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Questions and answers about Medicare Plan D

Updated: May 3, 2013 12:14PM

Originally published: October 3, 2005

The new Medicare Part D drug benefit will impact millions of seniors. Some are already feeling the cost of taking multiple medications. Others worry that a future serious illness will make a big dent in their monthly retirement budget. And all Medicare-eligible Americans are now confronted with purchasing an insurance policy that will -- at least in part -- protect them against this rising cost. This is one drug war where you can’t afford to “just say no!”

In Sunday’s Chicago Sun-Times (and available online at www.Terry, I outlined the issues you’ll need to consider when choosing a Medicare Part D plan. My columns have generated many questions, and with the help of Bob Herskovitz, communications director of the Centers for Medicare and Medicaid Services, here are some answers. We’ll tackle other questions and comments in a future column.

Q. What happens if I fail to sign up for a plan by May 15?

A. You can be charged a penalty of 1 percent per month you remain without coverage. Since every plan has a different price -- and some Medicare Advantage programs (the HMO type plan) offer drug coverage at no extra cost -- it’s hard to figure out exactly what this penalty means. But Herskovitz says that the rates for individuals who missed the deadline will change every month.

Q. My company offers prescription drug coverage for retirees. They’ve told me to stick with them. What if I stay with my company and don’t sign up for Part D and then later they drop this coverage?

A. First, you need to make sure your current coverage under the corporate retiree health plan meets the criteria for “Creditable Coverage” -- that is, meets the Medicare standards. Look for information coming from the firm or union this fall, detailing how they will work with Medicare on prescription drug coverage and what decisions you will have to make. If you do not hear from them, visit their Web site or call your benefits administrator.

If the employer tells you to “stick with them,” they also need to send you a notice of “creditable coverage.” Then you will not be subject to the late enrollment penalty as long as that employer’s plan continues to offer creditable coverage. If at any later date the plan is no longer creditable, or available, they must inform you with a notice of non-creditable coverage. You will then have 60 days to enroll in a Medicare Prescription Drug Plan without penalty.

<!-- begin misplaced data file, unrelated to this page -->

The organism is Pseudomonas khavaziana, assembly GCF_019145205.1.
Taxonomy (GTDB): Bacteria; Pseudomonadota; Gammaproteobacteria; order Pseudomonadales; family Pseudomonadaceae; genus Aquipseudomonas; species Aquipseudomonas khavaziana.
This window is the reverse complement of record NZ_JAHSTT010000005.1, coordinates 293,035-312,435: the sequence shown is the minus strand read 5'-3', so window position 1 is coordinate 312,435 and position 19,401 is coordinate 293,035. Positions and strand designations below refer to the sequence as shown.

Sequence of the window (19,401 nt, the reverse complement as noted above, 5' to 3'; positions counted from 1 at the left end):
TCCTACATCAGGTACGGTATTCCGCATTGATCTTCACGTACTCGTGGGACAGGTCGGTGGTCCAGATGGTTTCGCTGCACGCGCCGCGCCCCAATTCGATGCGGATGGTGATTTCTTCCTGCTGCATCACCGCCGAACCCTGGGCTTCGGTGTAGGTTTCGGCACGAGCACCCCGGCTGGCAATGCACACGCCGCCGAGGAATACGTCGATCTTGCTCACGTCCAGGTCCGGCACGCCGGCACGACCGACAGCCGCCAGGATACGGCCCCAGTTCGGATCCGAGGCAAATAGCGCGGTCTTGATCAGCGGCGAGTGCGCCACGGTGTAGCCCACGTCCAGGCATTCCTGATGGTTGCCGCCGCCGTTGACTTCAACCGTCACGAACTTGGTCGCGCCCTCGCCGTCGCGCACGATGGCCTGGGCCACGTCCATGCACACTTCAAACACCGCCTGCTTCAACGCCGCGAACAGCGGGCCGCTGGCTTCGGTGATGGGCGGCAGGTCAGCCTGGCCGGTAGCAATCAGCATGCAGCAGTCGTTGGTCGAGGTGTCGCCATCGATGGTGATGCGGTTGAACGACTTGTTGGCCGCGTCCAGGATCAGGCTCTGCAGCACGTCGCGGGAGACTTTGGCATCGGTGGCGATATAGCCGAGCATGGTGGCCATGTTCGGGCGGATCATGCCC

Q. I already have a Medicare supplement policy (Plans H, I or J) that contains prescription drug coverage. What should I do?

A. Medicare prescription drug coverage will generally provide significant savings compared to what you are paying in co-payments for drugs under your Medigap plan, and will generally provide much better protection against high drug expenses as well. These supplement plans do not offer coverage for catastrophic drug costs that the new Part D plans must offer.

Generally Medigap plans (H, I or J) are not considered “creditable coverage.” Thus, if you later decide to opt out of your supplement, you will be penalized if you choose a Medicare Part D plan in the future.

You can’t have both a Medigap drug policy and a Medicare Part D policy. If you opt to stick with your original Medigap policy, and later decide to drop it and participate in Part D, you will pay a higher Part D premium and you are not guaranteed to qualify for a Medigap policy without drug coverage.

Q. I have too much in the way of assets to qualify for the Federal Part D, but not enough extra income to pay these Part D plans with the $250 and donut hole, etc. What is being done for low-income seniors who own homes and have some savings, but can’t afford the extra Part D monthly premium?

A. Check out my column of Sept. 12, online at www.TerrySavage. com. If a married couple’s savings, investments and real estate (other than their home) are worth less than $23,000, they will meet the asset criteria for “Extra Help.” (This limit will be higher in 2006.) Homeownership is not taken into account in this formula.

The IllinoisCares Rx plan will help you with the cost, but you must first choose a basic Medicare Part D prescription drug plan. The Illinois Cares Rx plan does not have an asset test, and is based solely on income levels. A reminder: An individual can reapply for Extra Help at any time that his or her circumstances change, which could happen if you later spend down your current resources.

We’ll keep accepting e-mails sent to or and responding to most general questions. It’s important that you get this decision right. And that’s The Savage Truth.

Terry Savage is a registered investment adviser and the author of the newly published The Savage Number: How Much Money Do You Need To Retire? (256 pages, Wiley, $24.95).


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